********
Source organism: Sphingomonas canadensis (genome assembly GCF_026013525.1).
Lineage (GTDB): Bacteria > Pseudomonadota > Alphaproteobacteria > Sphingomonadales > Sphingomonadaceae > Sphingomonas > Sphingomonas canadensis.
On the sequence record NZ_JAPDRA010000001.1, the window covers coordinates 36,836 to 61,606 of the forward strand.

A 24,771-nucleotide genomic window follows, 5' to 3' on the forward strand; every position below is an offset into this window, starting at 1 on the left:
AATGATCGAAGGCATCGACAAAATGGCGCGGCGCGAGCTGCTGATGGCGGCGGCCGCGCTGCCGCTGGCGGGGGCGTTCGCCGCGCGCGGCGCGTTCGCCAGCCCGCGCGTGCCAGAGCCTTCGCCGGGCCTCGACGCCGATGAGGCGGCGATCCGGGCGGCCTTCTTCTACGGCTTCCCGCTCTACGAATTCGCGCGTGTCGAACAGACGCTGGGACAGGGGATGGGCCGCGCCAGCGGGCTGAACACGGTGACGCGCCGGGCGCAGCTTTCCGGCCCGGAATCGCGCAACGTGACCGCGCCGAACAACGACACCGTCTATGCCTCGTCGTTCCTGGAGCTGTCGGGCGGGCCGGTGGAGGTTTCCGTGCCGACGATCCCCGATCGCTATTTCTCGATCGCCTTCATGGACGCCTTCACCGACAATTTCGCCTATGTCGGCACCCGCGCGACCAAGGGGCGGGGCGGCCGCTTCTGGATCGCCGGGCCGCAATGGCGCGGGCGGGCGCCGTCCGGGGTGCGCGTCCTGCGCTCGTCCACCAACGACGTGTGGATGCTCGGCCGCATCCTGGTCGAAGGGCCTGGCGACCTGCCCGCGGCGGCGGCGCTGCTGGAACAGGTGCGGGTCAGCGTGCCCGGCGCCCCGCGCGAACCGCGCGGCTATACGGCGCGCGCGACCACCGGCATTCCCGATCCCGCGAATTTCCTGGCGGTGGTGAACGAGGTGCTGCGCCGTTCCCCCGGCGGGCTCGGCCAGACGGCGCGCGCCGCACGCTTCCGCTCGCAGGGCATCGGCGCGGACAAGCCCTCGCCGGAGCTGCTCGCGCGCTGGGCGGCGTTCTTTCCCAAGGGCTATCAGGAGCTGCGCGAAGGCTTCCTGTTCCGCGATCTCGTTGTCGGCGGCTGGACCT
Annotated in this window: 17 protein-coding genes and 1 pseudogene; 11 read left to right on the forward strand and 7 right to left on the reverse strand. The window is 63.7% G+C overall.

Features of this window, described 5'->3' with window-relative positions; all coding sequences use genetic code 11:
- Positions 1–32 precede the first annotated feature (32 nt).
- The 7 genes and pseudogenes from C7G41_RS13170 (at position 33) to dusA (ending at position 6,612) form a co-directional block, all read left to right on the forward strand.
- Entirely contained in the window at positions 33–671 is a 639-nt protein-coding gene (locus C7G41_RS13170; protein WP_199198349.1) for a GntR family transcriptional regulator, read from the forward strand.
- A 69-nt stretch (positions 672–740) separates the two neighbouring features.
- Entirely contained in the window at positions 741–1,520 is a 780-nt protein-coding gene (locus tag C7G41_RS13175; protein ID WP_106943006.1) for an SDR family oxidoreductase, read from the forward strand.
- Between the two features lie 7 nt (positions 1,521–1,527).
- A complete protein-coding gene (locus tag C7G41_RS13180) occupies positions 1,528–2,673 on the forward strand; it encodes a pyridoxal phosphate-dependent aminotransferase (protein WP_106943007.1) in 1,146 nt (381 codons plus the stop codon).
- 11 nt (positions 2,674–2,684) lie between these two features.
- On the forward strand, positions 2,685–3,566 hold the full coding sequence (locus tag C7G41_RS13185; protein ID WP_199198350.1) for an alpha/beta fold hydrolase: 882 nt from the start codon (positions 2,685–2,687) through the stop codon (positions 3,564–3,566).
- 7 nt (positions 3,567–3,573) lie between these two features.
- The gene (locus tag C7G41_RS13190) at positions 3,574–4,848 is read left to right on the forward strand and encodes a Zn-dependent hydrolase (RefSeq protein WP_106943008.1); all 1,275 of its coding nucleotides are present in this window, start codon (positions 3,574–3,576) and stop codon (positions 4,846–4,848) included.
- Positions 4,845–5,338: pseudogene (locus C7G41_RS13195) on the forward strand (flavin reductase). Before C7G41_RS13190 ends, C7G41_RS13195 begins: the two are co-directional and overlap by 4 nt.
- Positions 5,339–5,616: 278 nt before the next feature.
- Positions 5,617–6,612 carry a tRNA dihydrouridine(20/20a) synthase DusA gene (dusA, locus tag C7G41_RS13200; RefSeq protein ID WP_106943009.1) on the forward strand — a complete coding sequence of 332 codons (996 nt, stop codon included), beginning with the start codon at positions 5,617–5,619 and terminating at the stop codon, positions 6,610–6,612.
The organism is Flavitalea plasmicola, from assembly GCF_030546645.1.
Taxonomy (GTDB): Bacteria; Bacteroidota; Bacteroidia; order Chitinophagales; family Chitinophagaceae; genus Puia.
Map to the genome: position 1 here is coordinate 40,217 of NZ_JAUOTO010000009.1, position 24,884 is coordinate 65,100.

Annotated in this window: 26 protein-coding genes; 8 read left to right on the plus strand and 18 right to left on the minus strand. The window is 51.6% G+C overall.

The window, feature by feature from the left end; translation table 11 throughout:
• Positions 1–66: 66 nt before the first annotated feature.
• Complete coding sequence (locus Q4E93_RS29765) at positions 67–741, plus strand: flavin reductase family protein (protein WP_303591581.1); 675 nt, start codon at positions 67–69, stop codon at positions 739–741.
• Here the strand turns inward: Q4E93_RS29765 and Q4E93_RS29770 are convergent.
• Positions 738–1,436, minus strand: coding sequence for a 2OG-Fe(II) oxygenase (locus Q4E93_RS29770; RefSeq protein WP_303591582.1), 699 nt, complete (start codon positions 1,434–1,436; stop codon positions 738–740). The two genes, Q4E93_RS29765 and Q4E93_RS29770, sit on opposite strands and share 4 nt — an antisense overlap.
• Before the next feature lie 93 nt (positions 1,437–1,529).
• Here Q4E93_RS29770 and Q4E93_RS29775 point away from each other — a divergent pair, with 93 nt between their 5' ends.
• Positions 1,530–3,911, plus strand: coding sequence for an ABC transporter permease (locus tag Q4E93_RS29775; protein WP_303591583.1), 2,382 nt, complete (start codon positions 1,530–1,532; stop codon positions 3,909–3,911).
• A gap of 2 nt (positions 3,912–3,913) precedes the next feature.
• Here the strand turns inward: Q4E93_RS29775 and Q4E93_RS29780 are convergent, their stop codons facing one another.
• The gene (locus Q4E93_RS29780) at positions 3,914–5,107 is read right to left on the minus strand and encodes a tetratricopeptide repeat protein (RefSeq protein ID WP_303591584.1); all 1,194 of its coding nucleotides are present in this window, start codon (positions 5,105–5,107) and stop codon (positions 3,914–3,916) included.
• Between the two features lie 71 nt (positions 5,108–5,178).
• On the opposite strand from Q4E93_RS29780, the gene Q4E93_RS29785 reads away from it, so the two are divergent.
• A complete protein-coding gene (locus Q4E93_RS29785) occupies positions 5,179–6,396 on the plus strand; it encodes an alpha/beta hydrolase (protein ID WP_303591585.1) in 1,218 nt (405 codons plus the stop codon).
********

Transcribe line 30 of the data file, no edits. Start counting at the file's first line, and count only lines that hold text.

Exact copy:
• Positions 738–1,436, minus strand: coding sequence for a 2OG-Fe(II) oxygenase (locus Q4E93_RS29770; RefSeq protein WP_303591582.1), 699 nt, complete (start codon positions 1,434–1,436; stop codon positions 738–740). The two genes, Q4E93_RS29765 and Q4E93_RS29770, sit on opposite strands and share 4 nt — an antisense overlap.